Thursday, June 10, 2010

Lunch in Edinburgh:

Where: Spoon Café Bistro

6a Nicholson Street


Cost: £30 based on a 2-course meal for 2 including soft drinks.

Why? For lazy lunches, for dreams of childhoods past.

Once I visited the fair city of Edinburgh on university related business. It was spring with hints of summer. In Kenyan terms this means it was fucking cold! Edinbugh is very pretty place, in fact so pretty that the UN named the whole city a world heritage site. I stayed at the George Hotel on George Street. But more on that later. The previous night I had eaten supper at Edinburgh famous eatery Fisher down by the old wharf turned regentrified fort of yuppiedom. Our gracious host Morena (“it Celtic!” she said.) pointed me in the direction of Spoon when I told her I needed a place to lunch near the university. She scribbled down the address and said, “you’ll love it”. And I did.

Spoon is right opposite the University of Edinburgh Law Faculty. It’s a grand old building. Fitting I think for Scotland’s pinnacle of jurisprudence. The university is easy to find, flag down a cab and yell “to the university!” Spoon isn’t.

The sign is small, once the building is found push open the glass doors, climb up a flight of stairs. Down a corridor and finally emerge into the heavenly space that is spoon. Light bathed the room, not to big not o small. The décor is kitschy retro in the most delightful way. The tables and chairs are mismatched, some big some small. Some are for kids. There are wooden benches and painted chairs. The open restaurant is punctuated by screens covered in old sheet music (from The Sound of Music) there’s a bookshelf (I picture Lewis Carol and C.S. Lewis and Enid Blyton). One gets the familiar feeling of being back in ones childhood home. Music filters down form somewhere –Mama Cass Elliot-, I recall the 60s and I think, “let the sunshine in!” and it does.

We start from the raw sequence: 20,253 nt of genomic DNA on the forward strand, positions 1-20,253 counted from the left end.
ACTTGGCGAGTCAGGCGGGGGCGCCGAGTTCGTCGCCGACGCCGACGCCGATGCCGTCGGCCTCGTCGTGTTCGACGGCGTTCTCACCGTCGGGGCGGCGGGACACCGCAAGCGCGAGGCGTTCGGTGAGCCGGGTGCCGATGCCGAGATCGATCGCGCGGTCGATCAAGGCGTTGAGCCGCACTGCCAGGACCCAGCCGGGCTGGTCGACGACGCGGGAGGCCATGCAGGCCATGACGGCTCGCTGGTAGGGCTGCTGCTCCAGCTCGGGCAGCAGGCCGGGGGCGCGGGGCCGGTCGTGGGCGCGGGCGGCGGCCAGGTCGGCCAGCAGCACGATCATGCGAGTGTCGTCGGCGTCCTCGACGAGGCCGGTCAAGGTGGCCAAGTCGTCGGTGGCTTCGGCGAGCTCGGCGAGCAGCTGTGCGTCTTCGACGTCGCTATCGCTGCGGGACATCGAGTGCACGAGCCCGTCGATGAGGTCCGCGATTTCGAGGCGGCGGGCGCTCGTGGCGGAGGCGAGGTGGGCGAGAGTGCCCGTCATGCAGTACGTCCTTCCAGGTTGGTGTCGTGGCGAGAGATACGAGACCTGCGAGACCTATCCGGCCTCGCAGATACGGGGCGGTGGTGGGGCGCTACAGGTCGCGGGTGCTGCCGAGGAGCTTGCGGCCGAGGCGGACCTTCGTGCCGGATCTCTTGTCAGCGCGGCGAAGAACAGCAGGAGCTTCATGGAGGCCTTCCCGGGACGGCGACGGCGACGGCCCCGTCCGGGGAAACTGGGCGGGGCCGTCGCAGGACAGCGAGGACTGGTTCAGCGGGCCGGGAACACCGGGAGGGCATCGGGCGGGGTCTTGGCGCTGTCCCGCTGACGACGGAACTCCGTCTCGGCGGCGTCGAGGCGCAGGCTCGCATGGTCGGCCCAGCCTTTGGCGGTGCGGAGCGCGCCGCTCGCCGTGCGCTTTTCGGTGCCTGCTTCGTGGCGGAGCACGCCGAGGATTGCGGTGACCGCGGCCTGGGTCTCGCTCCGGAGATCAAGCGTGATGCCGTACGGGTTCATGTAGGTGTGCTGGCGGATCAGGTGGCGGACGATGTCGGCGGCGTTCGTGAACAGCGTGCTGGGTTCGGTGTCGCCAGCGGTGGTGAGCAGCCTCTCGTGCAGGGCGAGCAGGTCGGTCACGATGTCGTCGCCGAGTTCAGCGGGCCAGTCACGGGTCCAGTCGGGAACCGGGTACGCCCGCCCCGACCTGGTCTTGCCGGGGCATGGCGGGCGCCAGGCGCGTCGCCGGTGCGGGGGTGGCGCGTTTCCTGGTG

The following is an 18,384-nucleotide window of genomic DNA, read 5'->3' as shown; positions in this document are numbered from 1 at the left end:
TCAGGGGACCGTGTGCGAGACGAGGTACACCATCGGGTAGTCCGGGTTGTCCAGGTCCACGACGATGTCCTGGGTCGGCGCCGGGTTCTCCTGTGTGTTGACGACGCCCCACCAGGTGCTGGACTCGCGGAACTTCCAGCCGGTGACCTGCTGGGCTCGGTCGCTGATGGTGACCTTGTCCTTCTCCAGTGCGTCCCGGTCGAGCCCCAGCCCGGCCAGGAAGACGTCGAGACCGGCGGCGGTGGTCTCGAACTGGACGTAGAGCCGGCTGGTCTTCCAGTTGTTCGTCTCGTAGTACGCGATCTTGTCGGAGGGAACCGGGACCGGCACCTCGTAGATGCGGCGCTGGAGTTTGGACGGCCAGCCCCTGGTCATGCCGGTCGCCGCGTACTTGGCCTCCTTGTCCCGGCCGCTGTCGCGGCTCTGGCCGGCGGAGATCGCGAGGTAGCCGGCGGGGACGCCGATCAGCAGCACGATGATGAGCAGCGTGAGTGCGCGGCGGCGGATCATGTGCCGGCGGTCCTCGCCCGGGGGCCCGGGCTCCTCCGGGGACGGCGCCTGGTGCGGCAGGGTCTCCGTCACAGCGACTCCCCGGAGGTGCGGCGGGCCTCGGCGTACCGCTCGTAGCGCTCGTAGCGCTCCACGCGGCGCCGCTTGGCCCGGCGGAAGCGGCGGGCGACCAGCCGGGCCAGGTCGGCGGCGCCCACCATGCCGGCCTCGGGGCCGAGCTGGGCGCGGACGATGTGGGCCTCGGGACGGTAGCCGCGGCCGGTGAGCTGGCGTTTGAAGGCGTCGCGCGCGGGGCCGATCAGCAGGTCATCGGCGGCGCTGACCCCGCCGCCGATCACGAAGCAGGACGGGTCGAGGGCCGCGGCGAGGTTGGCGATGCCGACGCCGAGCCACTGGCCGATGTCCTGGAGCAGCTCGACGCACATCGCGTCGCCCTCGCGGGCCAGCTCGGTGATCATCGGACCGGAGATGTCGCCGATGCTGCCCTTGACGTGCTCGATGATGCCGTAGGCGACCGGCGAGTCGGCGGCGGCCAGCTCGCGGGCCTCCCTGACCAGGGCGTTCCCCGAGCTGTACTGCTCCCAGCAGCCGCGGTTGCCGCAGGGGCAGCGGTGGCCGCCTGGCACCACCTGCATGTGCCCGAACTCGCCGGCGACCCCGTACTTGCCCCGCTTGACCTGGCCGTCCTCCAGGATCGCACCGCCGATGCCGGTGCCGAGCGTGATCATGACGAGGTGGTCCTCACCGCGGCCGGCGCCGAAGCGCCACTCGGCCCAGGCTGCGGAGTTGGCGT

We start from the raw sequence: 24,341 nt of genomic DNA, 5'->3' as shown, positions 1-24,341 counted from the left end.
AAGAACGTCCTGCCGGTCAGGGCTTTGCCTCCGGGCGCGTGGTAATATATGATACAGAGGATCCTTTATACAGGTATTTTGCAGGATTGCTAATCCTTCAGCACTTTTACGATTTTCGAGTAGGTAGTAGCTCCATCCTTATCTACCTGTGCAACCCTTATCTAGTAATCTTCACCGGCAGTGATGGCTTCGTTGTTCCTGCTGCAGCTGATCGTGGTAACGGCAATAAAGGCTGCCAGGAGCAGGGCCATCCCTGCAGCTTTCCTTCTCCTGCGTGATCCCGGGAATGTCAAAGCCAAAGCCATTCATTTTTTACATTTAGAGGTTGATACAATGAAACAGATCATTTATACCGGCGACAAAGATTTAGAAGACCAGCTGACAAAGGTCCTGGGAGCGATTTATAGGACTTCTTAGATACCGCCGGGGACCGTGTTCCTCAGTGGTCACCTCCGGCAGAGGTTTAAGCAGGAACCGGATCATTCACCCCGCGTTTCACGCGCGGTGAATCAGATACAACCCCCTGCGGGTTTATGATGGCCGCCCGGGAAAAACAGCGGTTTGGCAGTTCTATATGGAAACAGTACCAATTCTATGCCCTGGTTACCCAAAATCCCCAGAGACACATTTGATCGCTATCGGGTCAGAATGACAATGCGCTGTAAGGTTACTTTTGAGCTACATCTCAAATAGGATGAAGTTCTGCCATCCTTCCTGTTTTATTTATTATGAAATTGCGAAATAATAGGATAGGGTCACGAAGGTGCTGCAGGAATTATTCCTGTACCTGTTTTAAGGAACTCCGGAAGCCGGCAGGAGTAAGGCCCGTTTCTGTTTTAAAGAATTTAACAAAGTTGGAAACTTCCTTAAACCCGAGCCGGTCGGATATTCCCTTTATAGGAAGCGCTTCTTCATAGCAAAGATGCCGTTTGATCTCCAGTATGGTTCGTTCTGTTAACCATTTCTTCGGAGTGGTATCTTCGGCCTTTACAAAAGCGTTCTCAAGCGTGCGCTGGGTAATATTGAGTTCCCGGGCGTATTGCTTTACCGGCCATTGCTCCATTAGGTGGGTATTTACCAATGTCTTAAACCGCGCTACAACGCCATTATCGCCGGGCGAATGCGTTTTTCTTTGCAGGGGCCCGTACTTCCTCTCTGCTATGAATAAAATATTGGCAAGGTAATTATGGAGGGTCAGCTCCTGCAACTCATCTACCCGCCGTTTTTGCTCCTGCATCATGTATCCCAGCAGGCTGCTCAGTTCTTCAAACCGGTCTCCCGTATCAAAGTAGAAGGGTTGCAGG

The menu is simple; an A4 sheet fits all three courses. Specials are on the board. I have the tomato and aubergine soup to start, skirt steak with braised onions and mash potatoes for my main. The soup is heavenly. It arrives hot with crusts of bread and a slab of butter. The veg is roughly chopped, this soup isn’t drunk; it’s eaten, bitten and chewed into submission. On my palette is sweet fragrant basil, garlic. Italy. Almost as an afterthought a kick of spice. The best soup I’ve eaten ever.

Promptly after comes the steak gently plopped on top of a hillock of creamy mash spotted with chopped spring onions. On top of the steak, a tangle of sweet sweet onions braised in red wine, they almost melt in my mouth. A wolf it down, forgetting I have company. The outside world rushes by, all I see is mismatched flatware, bare white walls and ethereal light beaming from on high. I pause to flush down my appletiser and I think to myself “what a wonderful world.”

And it is. It really is.


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